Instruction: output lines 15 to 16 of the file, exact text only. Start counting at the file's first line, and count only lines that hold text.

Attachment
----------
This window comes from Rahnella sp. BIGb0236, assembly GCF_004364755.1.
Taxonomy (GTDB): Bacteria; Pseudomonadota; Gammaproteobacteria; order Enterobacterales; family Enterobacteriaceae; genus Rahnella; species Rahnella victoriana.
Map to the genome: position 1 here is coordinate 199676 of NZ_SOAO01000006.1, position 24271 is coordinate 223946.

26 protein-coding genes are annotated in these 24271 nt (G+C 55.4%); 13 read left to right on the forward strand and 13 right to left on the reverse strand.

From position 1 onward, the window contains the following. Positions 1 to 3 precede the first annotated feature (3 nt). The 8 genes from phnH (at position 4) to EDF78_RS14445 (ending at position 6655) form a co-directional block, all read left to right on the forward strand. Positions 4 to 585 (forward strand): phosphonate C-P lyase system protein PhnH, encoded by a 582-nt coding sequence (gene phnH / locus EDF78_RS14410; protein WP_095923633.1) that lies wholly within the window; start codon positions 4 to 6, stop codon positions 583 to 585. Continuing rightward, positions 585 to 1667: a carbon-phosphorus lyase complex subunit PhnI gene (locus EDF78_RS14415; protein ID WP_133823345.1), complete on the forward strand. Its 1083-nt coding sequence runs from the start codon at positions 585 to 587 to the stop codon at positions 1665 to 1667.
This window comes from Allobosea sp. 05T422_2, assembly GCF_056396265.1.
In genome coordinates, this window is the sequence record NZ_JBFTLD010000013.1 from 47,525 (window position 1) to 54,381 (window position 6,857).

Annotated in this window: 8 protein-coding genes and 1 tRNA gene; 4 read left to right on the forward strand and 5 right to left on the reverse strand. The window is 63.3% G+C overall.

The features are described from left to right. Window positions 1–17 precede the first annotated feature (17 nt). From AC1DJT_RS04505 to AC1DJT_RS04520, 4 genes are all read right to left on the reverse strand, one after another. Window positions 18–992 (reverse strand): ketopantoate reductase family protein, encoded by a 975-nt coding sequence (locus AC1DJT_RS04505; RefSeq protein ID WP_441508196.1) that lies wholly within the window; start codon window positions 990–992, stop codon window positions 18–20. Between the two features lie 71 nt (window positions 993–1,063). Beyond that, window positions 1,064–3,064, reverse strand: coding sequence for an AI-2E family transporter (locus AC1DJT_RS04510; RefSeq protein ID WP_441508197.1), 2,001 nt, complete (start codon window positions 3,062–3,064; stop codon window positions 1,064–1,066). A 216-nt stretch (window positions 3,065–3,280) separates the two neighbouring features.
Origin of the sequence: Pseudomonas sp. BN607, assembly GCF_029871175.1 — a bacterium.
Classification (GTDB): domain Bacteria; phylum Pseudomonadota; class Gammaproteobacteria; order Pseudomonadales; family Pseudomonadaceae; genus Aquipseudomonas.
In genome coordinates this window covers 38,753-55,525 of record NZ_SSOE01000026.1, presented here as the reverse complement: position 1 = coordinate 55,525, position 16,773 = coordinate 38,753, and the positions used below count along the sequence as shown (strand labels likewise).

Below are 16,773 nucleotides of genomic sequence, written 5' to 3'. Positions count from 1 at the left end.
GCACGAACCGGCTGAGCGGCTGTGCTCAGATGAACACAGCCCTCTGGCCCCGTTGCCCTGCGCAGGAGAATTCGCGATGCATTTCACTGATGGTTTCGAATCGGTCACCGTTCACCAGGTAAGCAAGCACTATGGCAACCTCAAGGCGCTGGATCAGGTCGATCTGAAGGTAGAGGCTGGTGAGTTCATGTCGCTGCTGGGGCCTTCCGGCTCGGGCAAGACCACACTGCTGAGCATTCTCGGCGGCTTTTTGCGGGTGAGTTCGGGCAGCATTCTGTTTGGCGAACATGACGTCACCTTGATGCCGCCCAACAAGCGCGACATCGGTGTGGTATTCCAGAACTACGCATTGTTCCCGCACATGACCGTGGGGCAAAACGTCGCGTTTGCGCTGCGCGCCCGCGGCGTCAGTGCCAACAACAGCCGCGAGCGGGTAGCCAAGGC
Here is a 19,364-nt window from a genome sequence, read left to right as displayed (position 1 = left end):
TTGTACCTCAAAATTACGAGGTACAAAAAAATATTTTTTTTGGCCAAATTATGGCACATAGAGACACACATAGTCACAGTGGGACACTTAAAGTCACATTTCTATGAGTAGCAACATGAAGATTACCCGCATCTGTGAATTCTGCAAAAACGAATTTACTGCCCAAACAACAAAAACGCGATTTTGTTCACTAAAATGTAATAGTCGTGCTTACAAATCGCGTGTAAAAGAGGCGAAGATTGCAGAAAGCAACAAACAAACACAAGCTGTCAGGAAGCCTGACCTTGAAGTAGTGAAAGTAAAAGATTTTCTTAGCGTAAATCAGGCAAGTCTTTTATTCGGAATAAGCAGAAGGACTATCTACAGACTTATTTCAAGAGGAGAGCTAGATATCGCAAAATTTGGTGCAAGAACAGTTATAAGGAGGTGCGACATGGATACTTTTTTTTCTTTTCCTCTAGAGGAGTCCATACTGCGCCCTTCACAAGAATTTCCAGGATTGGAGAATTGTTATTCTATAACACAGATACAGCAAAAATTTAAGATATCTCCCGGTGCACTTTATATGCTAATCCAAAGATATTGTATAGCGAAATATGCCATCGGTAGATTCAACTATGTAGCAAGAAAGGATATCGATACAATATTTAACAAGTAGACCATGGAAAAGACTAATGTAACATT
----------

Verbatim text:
Here is a 19,364-nt window from a genome sequence, read left to right as displayed (position 1 = left end):
TTGTACCTCAAAATTACGAGGTACAAAAAAATATTTTTTTTGGCCAAATTATGGCACATAGAGACACACATAGTCACAGTGGGACACTTAAAGTCACATTTCTATGAGTAGCAACATGAAGATTACCCGCATCTGTGAATTCTGCAAAAACGAATTTACTGCCCAAACAACAAAAACGCGATTTTGTTCACTAAAATGTAATAGTCGTGCTTACAAATCGCGTGTAAAAGAGGCGAAGATTGCAGAAAGCAACAAACAAACACAAGCTGTCAGGAAGCCTGACCTTGAAGTAGTGAAAGTAAAAGATTTTCTTAGCGTAAATCAGGCAAGTCTTTTATTCGGAATAAGCAGAAGGACTATCTACAGACTTATTTCAAGAGGAGAGCTAGATATCGCAAAATTTGGTGCAAGAACAGTTATAAGGAGGTGCGACATGGATACTTTTTTTTCTTTTCCTCTAGAGGAGTCCATACTGCGCCCTTCACAAGAATTTCCAGGATTGGAGAATTGTTATTCTATAACACAGATACAGCAAAAATTTAAGATATCTCCCGGTGCACTTTATATGCTAATCCAAAGATATTGTATAGCGAAATATGCCATCGGTAGATTCAACTATGTAGCAAGAAAGGATATCGATACAATATTTAACAAGTAGACCATGGAAAAGACTAATGTAACATT